"Can God play a significant game with his own creature? Can any creator, even a limited one, play a significant game with his own creature?"

        – Norbert Winer, 

           God and Golem, Inc.


"…May there not be superior beings amused with any graceful though instinctive attitude my mind may fall into, as I am entertained with the alertness of a Stoat or the anxiety of a Deer? Though a quarrel in the streets is a thing to be hated, the energies displayed in it are fine… By a superior being our reasonings may take the same tone – through erroneous they may be fine– This is the very thing in which consists poetry…"

        – John Keats, 

           In a letter to his brother


"The imagination may be compared to Adam’s dream – he awoke and found it truth."

        – John Keats, 

           In a letter to his brother



As a prelude to Endymion:

We must not forget that the human soul

however independently created

our philosophy represents it as being,

is inseperable

in its birth and in its growth

from the universe into which it is born

    – Teilhard de Chardin


Give us gods. Oh give them us!

Give us gods.

We are so tired of men

and motor power.

    – D.H. Lawrence



As a prelude to The Rise of Endymion:


We are not stuff that abides, but patterns that perpetuate themselves.

    – Norbert Wiener,

       Cybernetics, or Control and

       Communication in the Animal

       and the Machine


The universal nature out of the universal substance, as if it were wax, now moulds the figure of a horse, and when it has broken this up, it uses the material for a tree, next for a man, next for something else; and each of these things subsists for a very short time. But it is no hardship for the vessel to be broken up, just as there was none in its being fastened together.

    – Marcus Aurelius,



But here is the finger of God, a flash of the will that can,

Existent behind all laws, that made them and, lo, they are!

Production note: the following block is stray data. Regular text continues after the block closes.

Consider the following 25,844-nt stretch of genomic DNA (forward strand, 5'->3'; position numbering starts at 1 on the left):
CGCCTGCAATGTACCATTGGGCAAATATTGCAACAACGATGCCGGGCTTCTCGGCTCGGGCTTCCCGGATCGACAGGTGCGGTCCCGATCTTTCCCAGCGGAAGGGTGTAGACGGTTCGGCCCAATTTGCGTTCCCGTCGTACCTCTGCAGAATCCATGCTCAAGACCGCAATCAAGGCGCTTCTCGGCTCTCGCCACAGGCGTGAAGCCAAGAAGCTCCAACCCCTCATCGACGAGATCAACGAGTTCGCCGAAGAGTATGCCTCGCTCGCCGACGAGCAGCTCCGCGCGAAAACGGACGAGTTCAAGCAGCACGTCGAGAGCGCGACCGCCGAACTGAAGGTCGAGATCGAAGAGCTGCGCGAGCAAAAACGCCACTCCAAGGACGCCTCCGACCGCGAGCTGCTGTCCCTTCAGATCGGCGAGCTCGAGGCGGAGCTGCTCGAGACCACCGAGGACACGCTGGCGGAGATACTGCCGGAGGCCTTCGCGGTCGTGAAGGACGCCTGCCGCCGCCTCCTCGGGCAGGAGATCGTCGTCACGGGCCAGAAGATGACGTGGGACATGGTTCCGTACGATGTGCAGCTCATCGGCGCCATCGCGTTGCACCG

And I know not if, save in this, such gift be allowed to man,

That out of three sounds he frame, not a fourth sound, but

a star.

        – Robert Browning,

           Abt Vogler


If what I have said should not be plain enough, as I fear it may not be, I will but [sic] you in the place where I began in this series of thoughts—I mean, I began by seeing how man was formed by circumstances—and what are circumstances?—but touchstones of his heart—? And what are touch stones?—but proovings [sic] of his heart [sic]? —and what are the proovings [sic] of his heart but fortifiers or alterers of his nature? And what is his altered nature but his soul? —and what was his soul before it came into the world and had These provings and alterations and perfectionings? —An intelligences [sic]—without Identity—and how is this Identity to be made? Through the medium of the Heart? And how is the heart to become this Medium but in a world of Circumstances?—There now I think what with Poetry and Theology you may thank your Stars that my pen is not very long-winded—

    – John Keats,

       In a letter to his brother


For further reading:

"The Private Sea" by William Braden, Chapter 10 – The Death of God



A New Religion?

Are we all part of God – everything, everywhere, simultaneously? Do things not exist just because we cannot see them? Are time, chaos, and coincidence artificial constructs created out of our ignorance? Why do we kill things that are ugly or that we don’t understand? Do feelings of love have physical power? Are we really the most intelligent life form, when we don’t even understand the language of other creatures on our own planet? Is it possible to make God proud of us through our own accomplishments? Would these collective accomplishments lead to further evolution? Do organized religion and money hold us back from evolution? Would our ultimate evolution bring us into true consciousness and oneness with God? Is life a dream?